5 min read

East Ghouta doctor: ‘You imagine the next child you treat could be your own’

Ahmad Abu Hamza, a surgeon in East Ghouta, can hardly […]

22 February 2018

Ahmad Abu Hamza, a surgeon in East Ghouta, can hardly focus in the operating room.

His hands tremble. He hears the thunder of government-fired airstrikes and artillery outside his hospital in the besieged opposition enclave, and imagines the worst: his mother, his sickly father, his two young children, his wife, on the operating table.

He imagines the dozens of newly injured he’ll operate on in the hours to come—and the others, trapped under the rubble of their homes, who won’t make it to the hospital in time for life saving surgery.

“You have to use all your strength to stay focused,” Abu Hamza tells Syria Direct’s Ammar Hamou from the hospital he works in the East Ghouta town of Saqba.

At least 200 men, women and children in the rebel-held East Ghouta suburbs of Damascus were killed in the past four days alone, as pro-government forces rain airstrikes and artillery fire on the last major pocket of opposition territory near the capital city. The attacks are some of the bloodiest since a government encirclement of East Ghouta began in 2013.

A hospital in Douma on Tuesday. Photo courtesy of Damascus Countryside Specialized Hospital.

As many as 24 attacks damaged or destroyed East Ghouta hospitals and clinics this week, the Syrian American Medical Society (SAMS) Borders reported on Thursday.

While the attacks continue across Ghouta, hundreds of injured residents are flooding bombed-out hospitals and clinics that are desperately low on supplies after years of siege.

The influx of injured patients means Abu Hamza stays inside his hospital nonstop, a field doctor on the frontline of a battle he never asked for. He hasn’t left the hospital, he says, for the past three days—not even after a bombing on Wednesday hit the building, lightly injuring him and a colleague.

Amid the carnage, Abu Hamza’s thoughts venture into the morbid, he says. “Maybe the woman they’ve brought in, wrapped up in a blanket, is [my] wife. Maybe that elderly woman is [my] mother.”

“You imagine the next child you treat could be your own.”

Q: How are you coping with the pressure of your workload with so many hospitals in East Ghouta out of service?

I’ve been in the hospital for three days straight without leaving, as have my colleagues.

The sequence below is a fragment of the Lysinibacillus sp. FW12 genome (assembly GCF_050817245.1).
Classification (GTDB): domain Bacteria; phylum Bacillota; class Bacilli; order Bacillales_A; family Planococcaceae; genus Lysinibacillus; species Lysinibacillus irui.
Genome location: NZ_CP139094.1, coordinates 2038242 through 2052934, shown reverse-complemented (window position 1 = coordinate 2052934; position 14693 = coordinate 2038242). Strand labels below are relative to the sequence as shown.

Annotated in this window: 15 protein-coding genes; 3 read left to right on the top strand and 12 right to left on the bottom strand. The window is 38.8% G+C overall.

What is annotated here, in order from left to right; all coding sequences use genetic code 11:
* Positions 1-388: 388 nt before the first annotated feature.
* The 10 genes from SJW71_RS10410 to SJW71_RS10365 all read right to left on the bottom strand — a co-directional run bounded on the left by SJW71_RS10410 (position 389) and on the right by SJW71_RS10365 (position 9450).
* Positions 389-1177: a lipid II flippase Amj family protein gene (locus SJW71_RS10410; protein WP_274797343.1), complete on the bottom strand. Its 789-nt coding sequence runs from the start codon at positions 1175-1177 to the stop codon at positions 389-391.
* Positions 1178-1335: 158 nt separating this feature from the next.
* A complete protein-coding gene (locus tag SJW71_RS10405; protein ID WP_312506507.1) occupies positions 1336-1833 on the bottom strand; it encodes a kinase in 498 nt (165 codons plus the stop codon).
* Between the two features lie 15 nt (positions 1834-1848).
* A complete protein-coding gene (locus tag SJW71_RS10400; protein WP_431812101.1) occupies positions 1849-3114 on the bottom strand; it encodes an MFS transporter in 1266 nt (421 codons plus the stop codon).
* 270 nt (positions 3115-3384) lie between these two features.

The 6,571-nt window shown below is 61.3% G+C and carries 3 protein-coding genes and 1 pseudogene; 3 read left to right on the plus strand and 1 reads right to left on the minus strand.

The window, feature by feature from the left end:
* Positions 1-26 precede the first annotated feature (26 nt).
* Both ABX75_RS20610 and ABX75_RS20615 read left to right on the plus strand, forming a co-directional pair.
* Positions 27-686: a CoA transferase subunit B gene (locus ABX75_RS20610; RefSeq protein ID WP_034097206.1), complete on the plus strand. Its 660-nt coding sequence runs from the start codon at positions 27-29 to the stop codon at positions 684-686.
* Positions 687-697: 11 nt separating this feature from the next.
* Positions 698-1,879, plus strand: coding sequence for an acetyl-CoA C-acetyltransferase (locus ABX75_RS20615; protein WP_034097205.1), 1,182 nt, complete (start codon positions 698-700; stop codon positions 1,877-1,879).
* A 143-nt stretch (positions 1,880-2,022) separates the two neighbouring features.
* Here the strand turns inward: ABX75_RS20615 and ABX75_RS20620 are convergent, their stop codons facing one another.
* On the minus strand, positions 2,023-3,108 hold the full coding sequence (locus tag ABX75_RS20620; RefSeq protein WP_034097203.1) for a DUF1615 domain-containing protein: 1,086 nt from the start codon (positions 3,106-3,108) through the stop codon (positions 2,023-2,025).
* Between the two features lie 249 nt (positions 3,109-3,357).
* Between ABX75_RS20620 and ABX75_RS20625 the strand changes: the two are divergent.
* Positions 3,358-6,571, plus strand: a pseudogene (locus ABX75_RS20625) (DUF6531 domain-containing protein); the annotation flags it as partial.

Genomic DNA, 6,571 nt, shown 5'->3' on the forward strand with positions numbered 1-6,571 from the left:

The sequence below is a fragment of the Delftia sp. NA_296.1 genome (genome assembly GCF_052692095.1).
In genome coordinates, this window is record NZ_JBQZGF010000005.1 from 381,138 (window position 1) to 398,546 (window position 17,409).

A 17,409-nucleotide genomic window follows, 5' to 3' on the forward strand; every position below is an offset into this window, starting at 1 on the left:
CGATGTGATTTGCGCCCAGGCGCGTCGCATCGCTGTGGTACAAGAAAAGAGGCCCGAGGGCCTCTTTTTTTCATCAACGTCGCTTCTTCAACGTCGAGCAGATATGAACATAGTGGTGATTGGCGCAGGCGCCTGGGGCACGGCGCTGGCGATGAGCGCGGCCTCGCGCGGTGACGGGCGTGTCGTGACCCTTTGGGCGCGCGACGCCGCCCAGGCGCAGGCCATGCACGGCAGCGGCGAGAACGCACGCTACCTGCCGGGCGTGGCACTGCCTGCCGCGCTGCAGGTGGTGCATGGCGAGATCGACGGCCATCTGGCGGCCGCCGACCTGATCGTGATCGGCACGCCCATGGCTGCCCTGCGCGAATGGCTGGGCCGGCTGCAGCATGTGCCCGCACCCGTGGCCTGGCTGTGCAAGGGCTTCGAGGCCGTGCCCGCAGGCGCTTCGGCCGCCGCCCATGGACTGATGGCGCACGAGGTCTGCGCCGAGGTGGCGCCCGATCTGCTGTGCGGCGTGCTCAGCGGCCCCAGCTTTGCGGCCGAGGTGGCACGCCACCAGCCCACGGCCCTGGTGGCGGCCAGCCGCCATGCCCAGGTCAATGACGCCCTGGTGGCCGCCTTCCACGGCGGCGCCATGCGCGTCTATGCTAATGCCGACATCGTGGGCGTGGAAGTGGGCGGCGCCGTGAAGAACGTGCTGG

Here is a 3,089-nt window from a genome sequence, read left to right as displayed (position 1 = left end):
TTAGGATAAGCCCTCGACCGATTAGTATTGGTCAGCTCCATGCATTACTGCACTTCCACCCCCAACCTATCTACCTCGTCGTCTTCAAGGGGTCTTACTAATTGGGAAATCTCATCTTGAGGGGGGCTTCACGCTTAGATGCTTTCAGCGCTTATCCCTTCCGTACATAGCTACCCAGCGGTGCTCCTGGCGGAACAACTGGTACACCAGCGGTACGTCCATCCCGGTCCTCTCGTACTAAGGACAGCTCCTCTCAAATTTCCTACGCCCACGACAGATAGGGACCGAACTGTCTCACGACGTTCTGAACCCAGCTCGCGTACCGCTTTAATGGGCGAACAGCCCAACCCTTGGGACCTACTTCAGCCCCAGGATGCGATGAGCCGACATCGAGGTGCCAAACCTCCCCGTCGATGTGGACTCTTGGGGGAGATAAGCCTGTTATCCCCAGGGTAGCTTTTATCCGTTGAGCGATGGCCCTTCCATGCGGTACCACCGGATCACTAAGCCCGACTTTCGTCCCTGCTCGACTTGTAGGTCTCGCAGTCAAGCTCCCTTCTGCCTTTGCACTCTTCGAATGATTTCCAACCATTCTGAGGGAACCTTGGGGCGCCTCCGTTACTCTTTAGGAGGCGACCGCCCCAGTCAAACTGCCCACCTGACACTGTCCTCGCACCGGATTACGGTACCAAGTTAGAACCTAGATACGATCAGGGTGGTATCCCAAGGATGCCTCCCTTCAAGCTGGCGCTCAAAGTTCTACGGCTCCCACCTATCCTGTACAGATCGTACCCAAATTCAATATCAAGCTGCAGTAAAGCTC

We can’t go out to get food for the medical staff because the stores and markets are all closed. We’re eating as little as possible. Some of us, myself included, have not seen our families in three days.

There is nothing we can do to stay safe other than keep our work on the lower floors [of the hospital]. We can’t tell the media which hospitals were bombed and are now operational once more, for fear they will be hit again

Q: Has the hospital where you work been bombed this week?

My hospital went out of service two days ago because of a bombing. We made quick repairs and went back to work. Yesterday afternoon, the hospital was bombed again and we had to stop working.

Our patients and injured were transferred to other hospitals. Thank God, there were no [major] injuries. I had a small injury to my hand, and a member of our medical staff was wounded on his forehead.

An East Ghouta hospital after being hit with bombs this week. Photo courtesy of Syrian American Medical Society.

I’m in the hospital [in Saqba] right now. It is not suitable in any way to treat the injured, but we have no choice. Today, patients were brought to us so we could transfer them to other hospitals, but we couldn’t because those hospitals were also bombed.

Q: What emotional impact is all of this having on you—as a doctor, father, husband and son?

We [in the hospital] are suffering intensely. On top of all the hardship, injuries and severed limbs, we can’t go see our own families. We can’t even communicate with them [easily].

As you treat people, you’re thinking about your own family—are they in danger right now, or not? It is very hard. You’re working with injured people and wondering how your own mother and father are doing. How are your own children? Your wife? You hear things while you’re working—that a bomb hit the town your family is in. It’s an indescribable feeling.

Sometimes, standing in the operating room, you hear about a strike that landed in some neighborhood, and that there are people trapped underneath the rubble. You start thinking about those people under the rubble, the corpses, and you imagine the children and women.

While hearing all this news, you imagine the surgeries you’ll be performing soon, even though you’re already operating on people. Your hands shake. You have to use all your strength to stay focused.

Q: Have you had any time this week to contact your family?

I sent a voice message to my mother today. She’s in a town not even one kilometer away, but I can’t go see her or leave the hospital. Oh God, when I send her messages, I don’t want her to sense that I’m in any danger. But tears fall while I’m talking to her.

My father is sick with a cerebral infarction [a disorder caused by restriction of blood and oxygen to the brain], but I can’t bring him his medicine even though I’m a doctor.

Yesterday, while I was sleeping [in the hospital], I swear to God I saw my daughter in a dream. This is what I’m suffering from.

It’s difficult. After any bombing, you imagine the next child you treat could be your own. Maybe the woman they’ve brought in, wrapped up in a blanket, is your wife. Maybe that elderly woman is your mother. Perhaps you’ll see your father, your uncle.

[My family] has groups on WhatsApp to communicate with one another, and to ask if everyone is okay. The most important thing is that they write that they are still alive.

Share this article